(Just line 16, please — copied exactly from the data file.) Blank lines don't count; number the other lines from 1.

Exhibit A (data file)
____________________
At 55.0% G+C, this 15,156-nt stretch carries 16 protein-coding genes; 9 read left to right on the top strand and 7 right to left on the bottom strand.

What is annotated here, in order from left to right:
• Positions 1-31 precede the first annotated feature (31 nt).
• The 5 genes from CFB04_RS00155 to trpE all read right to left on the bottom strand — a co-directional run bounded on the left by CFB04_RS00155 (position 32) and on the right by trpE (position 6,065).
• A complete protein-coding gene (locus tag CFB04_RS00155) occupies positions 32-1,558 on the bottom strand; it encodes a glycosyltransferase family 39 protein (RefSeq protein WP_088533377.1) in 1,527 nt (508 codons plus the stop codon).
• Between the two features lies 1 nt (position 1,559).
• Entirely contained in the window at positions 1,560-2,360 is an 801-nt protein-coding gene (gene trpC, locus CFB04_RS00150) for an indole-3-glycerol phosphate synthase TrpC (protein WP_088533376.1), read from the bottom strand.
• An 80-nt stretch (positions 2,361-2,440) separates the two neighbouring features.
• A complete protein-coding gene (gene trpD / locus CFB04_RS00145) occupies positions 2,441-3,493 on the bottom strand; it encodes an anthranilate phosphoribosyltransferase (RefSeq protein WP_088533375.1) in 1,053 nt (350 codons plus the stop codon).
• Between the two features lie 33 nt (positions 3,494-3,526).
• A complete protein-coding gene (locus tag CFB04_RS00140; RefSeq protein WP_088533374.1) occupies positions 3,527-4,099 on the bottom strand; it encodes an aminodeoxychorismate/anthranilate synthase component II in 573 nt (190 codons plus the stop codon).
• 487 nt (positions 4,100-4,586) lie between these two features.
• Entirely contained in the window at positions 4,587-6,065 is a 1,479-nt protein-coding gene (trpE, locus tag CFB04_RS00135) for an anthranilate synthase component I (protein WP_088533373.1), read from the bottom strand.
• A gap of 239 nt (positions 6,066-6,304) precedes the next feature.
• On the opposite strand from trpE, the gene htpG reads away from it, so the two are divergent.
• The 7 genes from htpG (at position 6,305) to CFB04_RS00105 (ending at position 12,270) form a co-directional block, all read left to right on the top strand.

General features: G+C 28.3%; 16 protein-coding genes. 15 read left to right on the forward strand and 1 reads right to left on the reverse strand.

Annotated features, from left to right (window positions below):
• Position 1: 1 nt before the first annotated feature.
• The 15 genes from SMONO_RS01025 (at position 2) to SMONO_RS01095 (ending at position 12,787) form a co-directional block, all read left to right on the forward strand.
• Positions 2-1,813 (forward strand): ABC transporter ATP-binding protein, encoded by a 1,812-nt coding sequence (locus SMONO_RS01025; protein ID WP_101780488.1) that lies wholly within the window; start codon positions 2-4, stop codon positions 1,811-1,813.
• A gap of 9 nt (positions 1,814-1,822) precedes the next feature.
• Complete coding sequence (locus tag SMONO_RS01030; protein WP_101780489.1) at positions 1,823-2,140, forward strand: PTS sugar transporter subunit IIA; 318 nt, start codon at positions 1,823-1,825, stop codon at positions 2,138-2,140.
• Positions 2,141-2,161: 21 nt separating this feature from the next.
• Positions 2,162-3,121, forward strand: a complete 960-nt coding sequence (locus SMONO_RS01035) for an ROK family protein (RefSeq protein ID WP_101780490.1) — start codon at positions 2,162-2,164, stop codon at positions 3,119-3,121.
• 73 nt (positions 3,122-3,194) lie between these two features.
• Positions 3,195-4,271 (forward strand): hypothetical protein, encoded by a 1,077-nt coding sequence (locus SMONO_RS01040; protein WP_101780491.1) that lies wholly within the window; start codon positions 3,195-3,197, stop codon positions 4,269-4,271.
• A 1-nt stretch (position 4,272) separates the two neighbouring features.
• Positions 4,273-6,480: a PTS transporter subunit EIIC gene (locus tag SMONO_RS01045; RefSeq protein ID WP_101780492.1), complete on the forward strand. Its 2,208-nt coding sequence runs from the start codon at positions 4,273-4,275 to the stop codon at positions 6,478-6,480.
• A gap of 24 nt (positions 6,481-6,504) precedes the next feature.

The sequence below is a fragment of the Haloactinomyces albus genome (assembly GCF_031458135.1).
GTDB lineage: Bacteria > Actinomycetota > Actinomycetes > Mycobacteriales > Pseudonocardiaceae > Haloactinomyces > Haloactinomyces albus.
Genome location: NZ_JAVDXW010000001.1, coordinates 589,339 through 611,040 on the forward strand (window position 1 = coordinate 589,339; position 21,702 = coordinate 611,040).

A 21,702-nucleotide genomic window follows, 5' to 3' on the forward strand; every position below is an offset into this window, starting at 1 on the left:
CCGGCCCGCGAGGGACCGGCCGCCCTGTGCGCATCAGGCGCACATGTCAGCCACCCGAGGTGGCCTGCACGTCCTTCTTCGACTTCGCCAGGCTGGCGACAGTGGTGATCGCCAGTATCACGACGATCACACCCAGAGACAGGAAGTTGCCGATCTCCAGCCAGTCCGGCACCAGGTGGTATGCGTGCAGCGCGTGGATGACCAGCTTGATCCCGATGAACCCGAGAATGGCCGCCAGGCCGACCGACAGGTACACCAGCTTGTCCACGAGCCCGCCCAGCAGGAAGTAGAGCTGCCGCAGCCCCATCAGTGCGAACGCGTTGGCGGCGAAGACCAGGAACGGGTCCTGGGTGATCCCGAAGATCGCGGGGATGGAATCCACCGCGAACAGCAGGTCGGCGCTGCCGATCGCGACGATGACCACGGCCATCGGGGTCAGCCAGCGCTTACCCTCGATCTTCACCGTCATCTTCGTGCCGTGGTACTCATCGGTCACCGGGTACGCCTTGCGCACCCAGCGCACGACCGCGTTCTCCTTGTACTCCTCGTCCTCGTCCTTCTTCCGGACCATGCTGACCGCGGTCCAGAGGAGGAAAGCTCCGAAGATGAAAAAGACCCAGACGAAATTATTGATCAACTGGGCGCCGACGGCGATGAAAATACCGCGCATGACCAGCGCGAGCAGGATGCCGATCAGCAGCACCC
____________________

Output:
• The 7 genes from htpG (at position 6,305) to CFB04_RS00105 (ending at position 12,270) form a co-directional block, all read left to right on the top strand.